See Tom Brady in his first sit down interview as an NFL rookie—he …

About rookie—he

When Brady was asked about his bench warming, clipboard carrying year in his first sit-down interview as a Patriot in 2000, he still said it was a dream job.

“I tell myself every day, I said, ‘where would you rather be?’ And the answer is always the same: ‘I’d rather just be right here, just doing exactly what I’m doing,” Brady says in a YouTube clip of the interview posted by the New England Patriots.

See Tom Brady in his first sit down interview as an NFL rookie—he …

Sitting out didn’t bother Brady one bit because he felt lucky to even be a professional football player.

Brady, who graduated from the University of Michigan in 1999, dreamed of playing in the NFL but said he “struggled” in college and was “never the first guy chosen” as a young athlete.

As a rookie, Brady, like most college grads entering the workforce, had some hard lessons to learn. One was the amount of prep work NFL players have to do off the field.

“I didn’t understand how much time was actually spent studying the game and preparing for the game and preparing for every possible situation,” Brady says in the 2000 interview.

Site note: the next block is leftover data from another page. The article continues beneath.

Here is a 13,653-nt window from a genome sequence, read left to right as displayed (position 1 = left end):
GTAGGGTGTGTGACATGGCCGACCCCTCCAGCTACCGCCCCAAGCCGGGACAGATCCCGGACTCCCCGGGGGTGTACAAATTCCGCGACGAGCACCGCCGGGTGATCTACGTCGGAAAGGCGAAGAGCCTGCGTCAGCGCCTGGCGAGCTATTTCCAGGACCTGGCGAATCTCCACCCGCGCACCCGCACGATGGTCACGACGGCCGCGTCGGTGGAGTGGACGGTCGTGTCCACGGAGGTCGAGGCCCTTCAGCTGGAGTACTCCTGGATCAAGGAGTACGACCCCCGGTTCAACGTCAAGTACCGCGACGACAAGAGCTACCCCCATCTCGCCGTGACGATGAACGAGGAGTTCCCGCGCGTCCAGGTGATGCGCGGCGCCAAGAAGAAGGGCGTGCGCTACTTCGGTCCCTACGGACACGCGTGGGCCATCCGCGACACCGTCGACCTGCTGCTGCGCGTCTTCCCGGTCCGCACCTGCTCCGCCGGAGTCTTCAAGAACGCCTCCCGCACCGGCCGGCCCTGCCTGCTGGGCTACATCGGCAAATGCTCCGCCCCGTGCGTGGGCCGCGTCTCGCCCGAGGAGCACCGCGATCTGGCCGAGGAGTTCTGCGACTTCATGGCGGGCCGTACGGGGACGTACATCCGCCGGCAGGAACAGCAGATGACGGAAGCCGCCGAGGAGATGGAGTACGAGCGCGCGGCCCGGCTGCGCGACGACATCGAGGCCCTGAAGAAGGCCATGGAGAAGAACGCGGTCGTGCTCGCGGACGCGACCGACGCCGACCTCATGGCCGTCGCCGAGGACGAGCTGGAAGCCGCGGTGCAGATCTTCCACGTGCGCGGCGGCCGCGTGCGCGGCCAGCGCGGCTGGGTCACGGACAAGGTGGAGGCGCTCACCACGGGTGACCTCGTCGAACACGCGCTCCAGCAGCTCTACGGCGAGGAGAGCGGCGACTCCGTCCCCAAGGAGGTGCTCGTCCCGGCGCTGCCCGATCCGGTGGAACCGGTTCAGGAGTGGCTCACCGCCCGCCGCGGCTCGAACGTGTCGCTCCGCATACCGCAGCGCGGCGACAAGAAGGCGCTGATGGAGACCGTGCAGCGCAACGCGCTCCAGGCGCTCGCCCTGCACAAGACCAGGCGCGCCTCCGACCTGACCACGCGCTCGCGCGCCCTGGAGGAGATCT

Also, as the quarterback, who is often considered the leader of the team, Brady had to learn to juggles the different demands of the role,

“My coach [Bill Belichick] made a point to me and said, ‘you know, you’re trying to see everything and instead you’re seeing nothing,’ which was which was a great piece of coaching advice,” Brady says during the interview. (Belichick became head coach of the Patriots the same year was Brady was signed as a rookie.)

Despite not playing in a single actual game his first year, Brady said he still took all the same practice snaps as Bledsoe to keep himself in the game “mentally.”

“I’m really trying to stay out there and take a lot of the mental reps, and I see what Drew does out there,” he says.

Because of that mentality, Brady was prepared when his chance to play came, which was sooner than anyone expected.

During the second game of Brady’s second season in 2001, Bledsoe was hit by New York Jets linebacker Mo Lewis and seriously injured. That season, Brady led the Patriots to their first Super Bowl win — and the rest is history.

Brady and Belichick have won six Super Bowl titles together. At 42, Brady has stayed in the game longer than most players (the average NFL career for a Pro-Bowl nominated quarterback is 12 years, according to the Houston Chronicle). Brady says he credits his longevity and success to the strict health and wellness regimen.

But football means more to Brady than just winning games.

“I wish every season ended in a win,” Brady wrote on Instagram on Jan. 8, after the Patriots’ recent loss to the Tennessee Titans, which dashed his hopes for a chance at a seventh Super Bowl win, “but that’s not the nature of sports (or life). Nobody plays to lose. But the reward for working hard is just that, the work!!”